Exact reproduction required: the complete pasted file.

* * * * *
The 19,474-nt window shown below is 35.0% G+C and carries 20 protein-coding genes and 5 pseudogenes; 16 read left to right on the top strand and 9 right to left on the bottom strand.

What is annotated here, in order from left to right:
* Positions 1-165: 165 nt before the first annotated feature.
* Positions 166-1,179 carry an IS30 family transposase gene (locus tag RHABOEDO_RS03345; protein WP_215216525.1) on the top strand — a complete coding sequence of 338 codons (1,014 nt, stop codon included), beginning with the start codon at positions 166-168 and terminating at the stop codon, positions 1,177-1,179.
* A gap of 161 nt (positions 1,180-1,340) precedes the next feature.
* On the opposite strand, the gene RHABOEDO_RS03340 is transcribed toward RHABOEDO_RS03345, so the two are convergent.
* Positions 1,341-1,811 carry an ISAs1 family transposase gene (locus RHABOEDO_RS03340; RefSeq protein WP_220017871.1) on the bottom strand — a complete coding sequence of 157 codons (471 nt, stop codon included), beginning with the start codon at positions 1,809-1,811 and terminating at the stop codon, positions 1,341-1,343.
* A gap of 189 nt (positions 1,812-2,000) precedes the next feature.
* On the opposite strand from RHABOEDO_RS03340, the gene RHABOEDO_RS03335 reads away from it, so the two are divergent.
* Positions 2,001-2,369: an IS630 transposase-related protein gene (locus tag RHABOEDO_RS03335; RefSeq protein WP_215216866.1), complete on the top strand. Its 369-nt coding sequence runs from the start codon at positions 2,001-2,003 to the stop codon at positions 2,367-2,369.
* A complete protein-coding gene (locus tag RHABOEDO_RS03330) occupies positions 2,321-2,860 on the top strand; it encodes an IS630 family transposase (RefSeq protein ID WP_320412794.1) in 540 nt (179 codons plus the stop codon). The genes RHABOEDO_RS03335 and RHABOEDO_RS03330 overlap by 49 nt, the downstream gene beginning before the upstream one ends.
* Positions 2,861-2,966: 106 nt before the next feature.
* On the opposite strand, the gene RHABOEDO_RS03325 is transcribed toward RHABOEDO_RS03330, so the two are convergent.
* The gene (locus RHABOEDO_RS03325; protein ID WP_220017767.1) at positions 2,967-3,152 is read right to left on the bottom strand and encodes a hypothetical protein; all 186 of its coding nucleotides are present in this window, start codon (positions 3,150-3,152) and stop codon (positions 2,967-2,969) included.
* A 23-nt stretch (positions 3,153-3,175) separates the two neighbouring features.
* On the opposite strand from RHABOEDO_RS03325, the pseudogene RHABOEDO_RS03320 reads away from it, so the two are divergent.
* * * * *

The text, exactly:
The 19,474-nt window shown below is 35.0% G+C and carries 20 protein-coding genes and 5 pseudogenes; 16 read left to right on the top strand and 9 right to left on the bottom strand.

What is annotated here, in order from left to right:
* Positions 1-165: 165 nt before the first annotated feature.
* Positions 166-1,179 carry an IS30 family transposase gene (locus tag RHABOEDO_RS03345; protein WP_215216525.1) on the top strand — a complete coding sequence of 338 codons (1,014 nt, stop codon included), beginning with the start codon at positions 166-168 and terminating at the stop codon, positions 1,177-1,179.
* A gap of 161 nt (positions 1,180-1,340) precedes the next feature.
* On the opposite strand, the gene RHABOEDO_RS03340 is transcribed toward RHABOEDO_RS03345, so the two are convergent.
* Positions 1,341-1,811 carry an ISAs1 family transposase gene (locus RHABOEDO_RS03340; RefSeq protein WP_220017871.1) on the bottom strand — a complete coding sequence of 157 codons (471 nt, stop codon included), beginning with the start codon at positions 1,809-1,811 and terminating at the stop codon, positions 1,341-1,343.
* A gap of 189 nt (positions 1,812-2,000) precedes the next feature.
* On the opposite strand from RHABOEDO_RS03340, the gene RHABOEDO_RS03335 reads away from it, so the two are divergent.
* Positions 2,001-2,369: an IS630 transposase-related protein gene (locus tag RHABOEDO_RS03335; RefSeq protein WP_215216866.1), complete on the top strand. Its 369-nt coding sequence runs from the start codon at positions 2,001-2,003 to the stop codon at positions 2,367-2,369.
* A complete protein-coding gene (locus tag RHABOEDO_RS03330) occupies positions 2,321-2,860 on the top strand; it encodes an IS630 family transposase (RefSeq protein ID WP_320412794.1) in 540 nt (179 codons plus the stop codon). The genes RHABOEDO_RS03335 and RHABOEDO_RS03330 overlap by 49 nt, the downstream gene beginning before the upstream one ends.
* Positions 2,861-2,966: 106 nt before the next feature.
* On the opposite strand, the gene RHABOEDO_RS03325 is transcribed toward RHABOEDO_RS03330, so the two are convergent.
* The gene (locus RHABOEDO_RS03325; protein ID WP_220017767.1) at positions 2,967-3,152 is read right to left on the bottom strand and encodes a hypothetical protein; all 186 of its coding nucleotides are present in this window, start codon (positions 3,150-3,152) and stop codon (positions 2,967-2,969) included.
* A 23-nt stretch (positions 3,153-3,175) separates the two neighbouring features.
* On the opposite strand from RHABOEDO_RS03325, the pseudogene RHABOEDO_RS03320 reads away from it, so the two are divergent.